W3C home > Mailing lists > Public > public-webapi@w3.org > May 2008

Re: IE Team's Proposal for Cross Site Requests

From: Arun Ranganathan <@mozilla.com>
Date: Fri, 23 May 2008 17:05:13 -0700
To: Ian Hickson <ian@hixie.ch>, Chris Wilson <Chris.Wilson@microsoft.com>
CC: "public-webapi@w3.org" <public-webapi@w3.org>, "public-appformats@w3.org" <public-appformats@w3.org>
Message-Id: <20080524000514.1DB7C8240E2@dm-mail02.mozilla.org>

On Thu, 22 May 2008, Chris Wilson wrote:
>> In both XHR2+AC and Flash's policy file approach, the "allow 
>> credentials" and the actual access to data occur in separate network 
>> transactions, and likely (but not guaranteed, of course) separate 
>> network connections.  
<snip />

And Ian responded:
> In both XDR _and_ XHR/AC, the response is checked for the correct magic 
> bits before any data is returned to the client. The security check is 
> still done on the response, the data from the original OPTIONS request 
> isn't used to determine whether or not to return data to the client.
>
>   
<snip />

I think that if the uber point that Chris makes with respect to Access 
Control is that we should try and economize on header exchanges (and 
thus the possibility of different connections), I think that's a valid 
point. 

But architecturally, I'm not sure it's a *bad* thing that we engage in 
two-point request negotiations in the situations that we do this  -- 
asking first for permission, and then sending the request.  Seems like 
this is a sticky point with you w.r.t. Access Control in general, and 
this is a hard point to evolve in a way that addresses your concerns.  
On the one hand, we're engaging in a layer of diligence to ensure that 
both parties agree on the data that is to be exchanged (credentialed?) 
and methods to use (OPTIONS: and Allow:), and on the other hand we have 
to weigh the scenario that you cite that in a multipart request-response 
negotiation, the connection can be hijacked. 

I still think that the vector of attacks you cite are open, difficult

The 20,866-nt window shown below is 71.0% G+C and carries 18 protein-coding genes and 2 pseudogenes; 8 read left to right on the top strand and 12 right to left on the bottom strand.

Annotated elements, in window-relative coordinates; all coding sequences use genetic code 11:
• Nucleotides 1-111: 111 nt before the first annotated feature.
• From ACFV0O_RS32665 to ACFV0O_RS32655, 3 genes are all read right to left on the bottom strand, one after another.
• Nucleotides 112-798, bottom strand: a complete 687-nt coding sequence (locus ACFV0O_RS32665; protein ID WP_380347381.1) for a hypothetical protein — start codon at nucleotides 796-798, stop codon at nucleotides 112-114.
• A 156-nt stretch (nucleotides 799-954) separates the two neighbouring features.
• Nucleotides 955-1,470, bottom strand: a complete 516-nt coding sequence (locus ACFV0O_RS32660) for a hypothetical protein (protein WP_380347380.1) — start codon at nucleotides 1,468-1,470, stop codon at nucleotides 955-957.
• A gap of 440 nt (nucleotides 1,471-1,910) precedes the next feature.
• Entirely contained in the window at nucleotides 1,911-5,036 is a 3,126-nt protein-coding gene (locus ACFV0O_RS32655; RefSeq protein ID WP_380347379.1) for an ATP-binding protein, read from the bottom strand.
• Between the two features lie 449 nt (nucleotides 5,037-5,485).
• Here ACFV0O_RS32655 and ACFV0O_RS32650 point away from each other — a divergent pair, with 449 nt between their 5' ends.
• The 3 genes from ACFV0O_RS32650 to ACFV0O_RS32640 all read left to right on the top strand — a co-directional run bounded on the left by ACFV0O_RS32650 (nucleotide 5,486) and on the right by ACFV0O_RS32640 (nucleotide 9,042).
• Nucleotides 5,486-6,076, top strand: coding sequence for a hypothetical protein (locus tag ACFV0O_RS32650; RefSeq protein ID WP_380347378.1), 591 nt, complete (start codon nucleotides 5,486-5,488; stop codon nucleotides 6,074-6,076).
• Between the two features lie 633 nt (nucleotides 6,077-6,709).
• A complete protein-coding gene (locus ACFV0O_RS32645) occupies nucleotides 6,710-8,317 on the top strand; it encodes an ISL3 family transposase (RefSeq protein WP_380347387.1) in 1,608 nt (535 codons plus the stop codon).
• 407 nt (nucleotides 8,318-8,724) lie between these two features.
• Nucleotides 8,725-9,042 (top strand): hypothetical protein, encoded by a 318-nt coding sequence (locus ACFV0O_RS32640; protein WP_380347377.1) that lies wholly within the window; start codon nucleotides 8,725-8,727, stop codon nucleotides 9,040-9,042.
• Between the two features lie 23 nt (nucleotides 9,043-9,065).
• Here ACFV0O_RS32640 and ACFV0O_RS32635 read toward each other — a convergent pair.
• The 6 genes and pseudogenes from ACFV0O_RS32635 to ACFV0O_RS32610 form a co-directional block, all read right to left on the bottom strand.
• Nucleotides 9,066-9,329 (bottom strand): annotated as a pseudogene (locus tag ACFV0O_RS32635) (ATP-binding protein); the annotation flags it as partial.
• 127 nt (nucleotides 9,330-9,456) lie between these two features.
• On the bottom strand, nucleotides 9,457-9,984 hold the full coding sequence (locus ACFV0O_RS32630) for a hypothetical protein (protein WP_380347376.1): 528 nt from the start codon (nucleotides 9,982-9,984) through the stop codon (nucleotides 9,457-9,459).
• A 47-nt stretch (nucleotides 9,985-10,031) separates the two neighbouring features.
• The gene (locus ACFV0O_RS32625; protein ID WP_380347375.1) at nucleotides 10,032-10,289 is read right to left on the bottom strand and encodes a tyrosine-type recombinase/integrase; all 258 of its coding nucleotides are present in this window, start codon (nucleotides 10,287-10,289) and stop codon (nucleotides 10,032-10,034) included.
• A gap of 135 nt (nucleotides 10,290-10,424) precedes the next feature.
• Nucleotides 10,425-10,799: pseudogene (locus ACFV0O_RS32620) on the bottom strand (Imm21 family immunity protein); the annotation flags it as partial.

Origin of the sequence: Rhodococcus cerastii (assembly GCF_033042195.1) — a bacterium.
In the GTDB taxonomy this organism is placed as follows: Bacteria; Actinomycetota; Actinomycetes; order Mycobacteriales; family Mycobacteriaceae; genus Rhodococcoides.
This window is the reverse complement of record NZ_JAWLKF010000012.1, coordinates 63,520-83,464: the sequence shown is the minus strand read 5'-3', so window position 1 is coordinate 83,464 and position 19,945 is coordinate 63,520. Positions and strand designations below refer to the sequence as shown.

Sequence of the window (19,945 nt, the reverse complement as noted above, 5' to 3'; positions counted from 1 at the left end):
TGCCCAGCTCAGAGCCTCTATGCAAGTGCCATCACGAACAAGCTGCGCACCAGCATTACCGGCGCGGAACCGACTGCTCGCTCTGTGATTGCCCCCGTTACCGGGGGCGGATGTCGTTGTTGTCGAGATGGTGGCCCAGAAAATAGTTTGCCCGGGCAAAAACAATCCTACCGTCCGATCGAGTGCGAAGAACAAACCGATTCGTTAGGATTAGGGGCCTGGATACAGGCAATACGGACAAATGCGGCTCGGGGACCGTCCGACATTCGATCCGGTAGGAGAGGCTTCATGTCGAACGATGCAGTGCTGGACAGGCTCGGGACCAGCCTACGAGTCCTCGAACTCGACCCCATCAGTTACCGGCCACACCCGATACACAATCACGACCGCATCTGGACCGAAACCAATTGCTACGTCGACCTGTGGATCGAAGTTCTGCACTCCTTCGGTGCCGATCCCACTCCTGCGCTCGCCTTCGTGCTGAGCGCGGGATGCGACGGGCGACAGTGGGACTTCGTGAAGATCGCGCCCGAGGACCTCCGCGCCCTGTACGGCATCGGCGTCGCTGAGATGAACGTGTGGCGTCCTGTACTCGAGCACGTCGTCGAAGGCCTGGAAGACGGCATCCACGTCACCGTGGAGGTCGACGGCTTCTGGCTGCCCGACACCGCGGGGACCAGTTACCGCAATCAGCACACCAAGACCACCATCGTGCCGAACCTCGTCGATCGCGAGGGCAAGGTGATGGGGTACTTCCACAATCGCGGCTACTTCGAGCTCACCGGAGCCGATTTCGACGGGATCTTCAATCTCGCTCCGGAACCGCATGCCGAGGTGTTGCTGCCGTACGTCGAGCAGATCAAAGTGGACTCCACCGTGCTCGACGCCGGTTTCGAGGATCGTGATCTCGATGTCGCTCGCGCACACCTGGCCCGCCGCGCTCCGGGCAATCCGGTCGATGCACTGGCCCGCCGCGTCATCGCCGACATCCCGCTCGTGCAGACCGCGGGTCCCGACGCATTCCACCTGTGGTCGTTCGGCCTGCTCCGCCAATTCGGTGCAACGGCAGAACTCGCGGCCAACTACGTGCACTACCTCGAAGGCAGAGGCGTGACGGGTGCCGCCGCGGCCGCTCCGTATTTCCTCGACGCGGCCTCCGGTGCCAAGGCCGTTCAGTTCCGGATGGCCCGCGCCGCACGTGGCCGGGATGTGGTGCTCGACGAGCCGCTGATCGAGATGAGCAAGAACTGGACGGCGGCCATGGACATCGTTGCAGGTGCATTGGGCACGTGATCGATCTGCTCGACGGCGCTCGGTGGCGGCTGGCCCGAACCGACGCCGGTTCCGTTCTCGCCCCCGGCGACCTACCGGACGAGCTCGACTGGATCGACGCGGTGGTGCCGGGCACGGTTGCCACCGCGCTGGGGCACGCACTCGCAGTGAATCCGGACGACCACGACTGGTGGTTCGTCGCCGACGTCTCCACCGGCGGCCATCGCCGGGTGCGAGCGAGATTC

problems that exist outside the scope of AC.  I mean, standard requests 
for HTML documents often are multipart requests today on the web, and 
thus are prone to similar attack vectors (in your example, replace the 
notion of XS-XHR with requests for pages and add "attacker can insert 
themselves into the stream...").   But thinking about economizing on 
headers or connections in general is a good thing; I'm just not sure I 
have a straw person yet as to where this can be done (right now I'm 
grasping at straws like Keep-Alive :-) ).

Thank you for sharing your security concern here.  I worry that this 
will become a bit of an intractable debate about direction, but the 
concerns are definitely worth thinking about, and I'm glad we're airing 
them.

In the simplest case of GET, XHR2+AC and XDR resemble each other closely 
enough.  Our divergence stems from wanting to evolve more capabilities, 
including methods and credentials.  For instance, do you think you might 
want to introduce more HTTP methods into the system?  Let's assume that 
you want to treat POST like XDR does.  For other methods, shouldn't 
there be a determination request?  Or do you think such things should 
not be allowed at all?

-- A*
Received on Saturday, 24 May 2008 00:05:58 GMT

This archive was generated by hypermail 2.2.0+W3C-0.50 : Saturday, 24 May 2008 00:06:00 GMT